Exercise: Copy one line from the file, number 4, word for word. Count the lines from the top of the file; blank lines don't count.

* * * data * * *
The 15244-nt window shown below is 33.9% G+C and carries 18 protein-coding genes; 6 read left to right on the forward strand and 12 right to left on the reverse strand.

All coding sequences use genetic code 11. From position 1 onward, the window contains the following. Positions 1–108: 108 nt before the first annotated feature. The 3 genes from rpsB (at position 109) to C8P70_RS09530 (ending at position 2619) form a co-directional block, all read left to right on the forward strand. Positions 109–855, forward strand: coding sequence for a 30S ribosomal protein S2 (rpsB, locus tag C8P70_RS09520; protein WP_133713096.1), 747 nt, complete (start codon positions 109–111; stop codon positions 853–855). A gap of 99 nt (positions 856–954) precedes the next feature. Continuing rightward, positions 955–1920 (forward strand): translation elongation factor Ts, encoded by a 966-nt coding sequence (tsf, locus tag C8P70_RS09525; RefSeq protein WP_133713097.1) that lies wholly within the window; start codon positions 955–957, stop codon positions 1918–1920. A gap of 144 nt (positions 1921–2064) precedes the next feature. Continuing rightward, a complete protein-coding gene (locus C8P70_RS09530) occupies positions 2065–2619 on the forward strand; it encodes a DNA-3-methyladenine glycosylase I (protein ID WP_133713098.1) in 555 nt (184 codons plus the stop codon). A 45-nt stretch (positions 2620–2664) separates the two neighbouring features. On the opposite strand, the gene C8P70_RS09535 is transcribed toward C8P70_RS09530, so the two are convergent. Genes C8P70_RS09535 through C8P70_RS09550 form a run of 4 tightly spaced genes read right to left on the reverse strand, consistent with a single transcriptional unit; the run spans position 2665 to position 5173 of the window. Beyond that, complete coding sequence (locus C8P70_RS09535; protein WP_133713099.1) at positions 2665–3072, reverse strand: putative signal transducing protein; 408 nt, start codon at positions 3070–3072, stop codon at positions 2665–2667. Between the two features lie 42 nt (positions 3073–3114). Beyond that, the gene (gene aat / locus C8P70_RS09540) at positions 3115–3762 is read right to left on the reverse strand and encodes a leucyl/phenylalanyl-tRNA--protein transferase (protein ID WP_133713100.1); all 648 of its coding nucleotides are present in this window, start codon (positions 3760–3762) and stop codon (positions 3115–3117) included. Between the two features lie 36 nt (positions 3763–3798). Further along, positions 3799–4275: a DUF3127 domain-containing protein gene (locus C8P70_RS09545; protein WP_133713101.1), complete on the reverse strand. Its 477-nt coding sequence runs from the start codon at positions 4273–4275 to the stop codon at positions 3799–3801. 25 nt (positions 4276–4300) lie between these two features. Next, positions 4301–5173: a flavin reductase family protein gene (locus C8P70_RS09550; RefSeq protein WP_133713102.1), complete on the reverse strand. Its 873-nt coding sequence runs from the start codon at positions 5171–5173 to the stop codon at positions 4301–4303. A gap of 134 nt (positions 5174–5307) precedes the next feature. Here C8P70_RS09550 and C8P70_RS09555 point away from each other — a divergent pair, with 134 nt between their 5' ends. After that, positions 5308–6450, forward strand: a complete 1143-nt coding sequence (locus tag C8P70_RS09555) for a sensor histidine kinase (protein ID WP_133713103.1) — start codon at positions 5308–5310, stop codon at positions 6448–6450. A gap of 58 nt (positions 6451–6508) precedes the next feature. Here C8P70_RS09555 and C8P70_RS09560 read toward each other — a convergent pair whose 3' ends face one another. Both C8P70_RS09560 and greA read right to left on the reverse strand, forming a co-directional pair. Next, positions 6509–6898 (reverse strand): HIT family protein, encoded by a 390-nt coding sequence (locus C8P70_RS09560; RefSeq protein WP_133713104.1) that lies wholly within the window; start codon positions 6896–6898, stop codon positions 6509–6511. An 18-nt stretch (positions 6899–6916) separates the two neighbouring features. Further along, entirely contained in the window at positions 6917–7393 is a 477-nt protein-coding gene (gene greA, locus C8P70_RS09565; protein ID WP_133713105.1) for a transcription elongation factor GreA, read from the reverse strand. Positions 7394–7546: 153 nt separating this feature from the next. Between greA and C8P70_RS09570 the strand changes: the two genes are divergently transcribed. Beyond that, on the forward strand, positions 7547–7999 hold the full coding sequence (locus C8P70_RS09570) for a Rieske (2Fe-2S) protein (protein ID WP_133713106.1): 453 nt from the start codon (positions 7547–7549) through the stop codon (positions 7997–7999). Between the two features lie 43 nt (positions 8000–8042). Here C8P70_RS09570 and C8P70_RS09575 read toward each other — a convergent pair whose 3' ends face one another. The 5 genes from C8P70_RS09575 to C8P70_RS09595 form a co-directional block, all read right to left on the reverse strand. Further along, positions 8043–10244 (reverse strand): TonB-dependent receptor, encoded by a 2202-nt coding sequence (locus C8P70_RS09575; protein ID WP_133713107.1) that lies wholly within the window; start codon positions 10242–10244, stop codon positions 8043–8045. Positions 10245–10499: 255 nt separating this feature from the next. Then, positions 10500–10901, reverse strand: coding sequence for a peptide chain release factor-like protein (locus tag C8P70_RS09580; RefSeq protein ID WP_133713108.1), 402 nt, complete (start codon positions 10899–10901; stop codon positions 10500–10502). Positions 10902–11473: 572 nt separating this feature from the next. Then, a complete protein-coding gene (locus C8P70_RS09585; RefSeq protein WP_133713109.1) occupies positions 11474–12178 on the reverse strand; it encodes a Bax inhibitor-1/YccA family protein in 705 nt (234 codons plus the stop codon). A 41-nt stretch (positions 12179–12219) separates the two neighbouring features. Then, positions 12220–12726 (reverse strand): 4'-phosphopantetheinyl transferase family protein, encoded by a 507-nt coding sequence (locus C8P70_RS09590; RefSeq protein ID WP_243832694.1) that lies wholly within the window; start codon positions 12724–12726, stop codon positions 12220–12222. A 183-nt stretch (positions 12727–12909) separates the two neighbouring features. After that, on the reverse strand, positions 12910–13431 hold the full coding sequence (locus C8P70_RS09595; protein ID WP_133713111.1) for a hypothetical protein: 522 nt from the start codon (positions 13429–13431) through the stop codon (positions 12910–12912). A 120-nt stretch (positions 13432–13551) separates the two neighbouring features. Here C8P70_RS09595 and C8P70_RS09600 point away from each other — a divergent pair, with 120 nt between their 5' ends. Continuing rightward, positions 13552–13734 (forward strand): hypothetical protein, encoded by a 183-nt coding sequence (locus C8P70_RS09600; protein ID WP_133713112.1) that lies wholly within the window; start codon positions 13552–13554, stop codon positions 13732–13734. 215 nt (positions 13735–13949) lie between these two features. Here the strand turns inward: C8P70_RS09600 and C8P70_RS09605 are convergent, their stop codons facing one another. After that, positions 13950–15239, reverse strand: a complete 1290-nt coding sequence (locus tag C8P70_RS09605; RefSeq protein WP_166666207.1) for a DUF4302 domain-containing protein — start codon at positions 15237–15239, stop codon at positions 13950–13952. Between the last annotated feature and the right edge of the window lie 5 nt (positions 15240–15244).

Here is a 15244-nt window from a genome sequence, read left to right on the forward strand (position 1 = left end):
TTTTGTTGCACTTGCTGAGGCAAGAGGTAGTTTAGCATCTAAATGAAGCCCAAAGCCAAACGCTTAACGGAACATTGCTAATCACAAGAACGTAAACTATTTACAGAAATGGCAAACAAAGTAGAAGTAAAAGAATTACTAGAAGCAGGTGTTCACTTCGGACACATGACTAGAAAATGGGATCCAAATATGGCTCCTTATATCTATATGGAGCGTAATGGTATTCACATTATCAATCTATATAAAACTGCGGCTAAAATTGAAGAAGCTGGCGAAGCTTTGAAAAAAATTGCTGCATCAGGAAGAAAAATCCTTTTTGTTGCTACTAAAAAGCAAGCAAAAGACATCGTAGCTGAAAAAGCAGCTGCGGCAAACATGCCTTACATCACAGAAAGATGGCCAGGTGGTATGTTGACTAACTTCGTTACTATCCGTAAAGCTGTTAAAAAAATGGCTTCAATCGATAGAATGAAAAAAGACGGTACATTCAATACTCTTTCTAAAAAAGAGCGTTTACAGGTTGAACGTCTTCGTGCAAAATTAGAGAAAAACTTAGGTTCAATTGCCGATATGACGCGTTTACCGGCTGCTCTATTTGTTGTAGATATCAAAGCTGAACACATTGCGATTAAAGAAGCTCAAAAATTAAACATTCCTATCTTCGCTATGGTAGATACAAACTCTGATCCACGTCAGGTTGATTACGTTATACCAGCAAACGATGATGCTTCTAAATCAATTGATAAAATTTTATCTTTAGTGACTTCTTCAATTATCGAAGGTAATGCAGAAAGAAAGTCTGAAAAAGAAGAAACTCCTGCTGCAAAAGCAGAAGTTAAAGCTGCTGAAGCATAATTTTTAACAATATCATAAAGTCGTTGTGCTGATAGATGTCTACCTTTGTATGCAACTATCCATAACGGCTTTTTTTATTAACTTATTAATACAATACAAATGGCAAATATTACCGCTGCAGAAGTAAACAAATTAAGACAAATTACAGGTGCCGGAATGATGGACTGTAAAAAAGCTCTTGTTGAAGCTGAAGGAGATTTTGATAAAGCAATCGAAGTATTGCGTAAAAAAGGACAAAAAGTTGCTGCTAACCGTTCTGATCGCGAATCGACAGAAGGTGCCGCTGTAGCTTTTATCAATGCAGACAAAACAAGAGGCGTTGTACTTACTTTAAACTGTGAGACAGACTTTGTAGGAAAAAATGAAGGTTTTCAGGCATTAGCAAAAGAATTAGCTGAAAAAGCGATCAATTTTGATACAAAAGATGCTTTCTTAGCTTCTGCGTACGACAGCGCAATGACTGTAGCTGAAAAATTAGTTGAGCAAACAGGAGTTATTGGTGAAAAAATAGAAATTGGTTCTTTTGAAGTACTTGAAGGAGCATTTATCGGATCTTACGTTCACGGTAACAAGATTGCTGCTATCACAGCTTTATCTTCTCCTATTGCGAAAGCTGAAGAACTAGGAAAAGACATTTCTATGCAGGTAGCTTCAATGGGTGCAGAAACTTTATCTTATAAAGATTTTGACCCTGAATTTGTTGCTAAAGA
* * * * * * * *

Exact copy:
TTTTGTTGCACTTGCTGAGGCAAGAGGTAGTTTAGCATCTAAATGAAGCCCAAAGCCAAACGCTTAACGGAACATTGCTAATCACAAGAACGTAAACTATTTACAGAAATGGCAAACAAAGTAGAAGTAAAAGAATTACTAGAAGCAGGTGTTCACTTCGGACACATGACTAGAAAATGGGATCCAAATATGGCTCCTTATATCTATATGGAGCGTAATGGTATTCACATTATCAATCTATATAAAACTGCGGCTAAAATTGAAGAAGCTGGCGAAGCTTTGAAAAAAATTGCTGCATCAGGAAGAAAAATCCTTTTTGTTGCTACTAAAAAGCAAGCAAAAGACATCGTAGCTGAAAAAGCAGCTGCGGCAAACATGCCTTACATCACAGAAAGATGGCCAGGTGGTATGTTGACTAACTTCGTTACTATCCGTAAAGCTGTTAAAAAAATGGCTTCAATCGATAGAATGAAAAAAGACGGTACATTCAATACTCTTTCTAAAAAAGAGCGTTTACAGGTTGAACGTCTTCGTGCAAAATTAGAGAAAAACTTAGGTTCAATTGCCGATATGACGCGTTTACCGGCTGCTCTATTTGTTGTAGATATCAAAGCTGAACACATTGCGATTAAAGAAGCTCAAAAATTAAACATTCCTATCTTCGCTATGGTAGATACAAACTCTGATCCACGTCAGGTTGATTACGTTATACCAGCAAACGATGATGCTTCTAAATCAATTGATAAAATTTTATCTTTAGTGACTTCTTCAATTATCGAAGGTAATGCAGAAAGAAAGTCTGAAAAAGAAGAAACTCCTGCTGCAAAAGCAGAAGTTAAAGCTGCTGAAGCATAATTTTTAACAATATCATAAAGTCGTTGTGCTGATAGATGTCTACCTTTGTATGCAACTATCCATAACGGCTTTTTTTATTAACTTATTAATACAATACAAATGGCAAATATTACCGCTGCAGAAGTAAACAAATTAAGACAAATTACAGGTGCCGGAATGATGGACTGTAAAAAAGCTCTTGTTGAAGCTGAAGGAGATTTTGATAAAGCAATCGAAGTATTGCGTAAAAAAGGACAAAAAGTTGCTGCTAACCGTTCTGATCGCGAATCGACAGAAGGTGCCGCTGTAGCTTTTATCAATGCAGACAAAACAAGAGGCGTTGTACTTACTTTAAACTGTGAGACAGACTTTGTAGGAAAAAATGAAGGTTTTCAGGCATTAGCAAAAGAATTAGCTGAAAAAGCGATCAATTTTGATACAAAAGATGCTTTCTTAGCTTCTGCGTACGACAGCGCAATGACTGTAGCTGAAAAATTAGTTGAGCAAACAGGAGTTATTGGTGAAAAAATAGAAATTGGTTCTTTTGAAGTACTTGAAGGAGCATTTATCGGATCTTACGTTCACGGTAACAAGATTGCTGCTATCACAGCTTTATCTTCTCCTATTGCGAAAGCTGAAGAACTAGGAAAAGACATTTCTATGCAGGTAGCTTCAATGGGTGCAGAAACTTTATCTTATAAAGATTTTGACCCTGAATTTGTTGCTAAAGA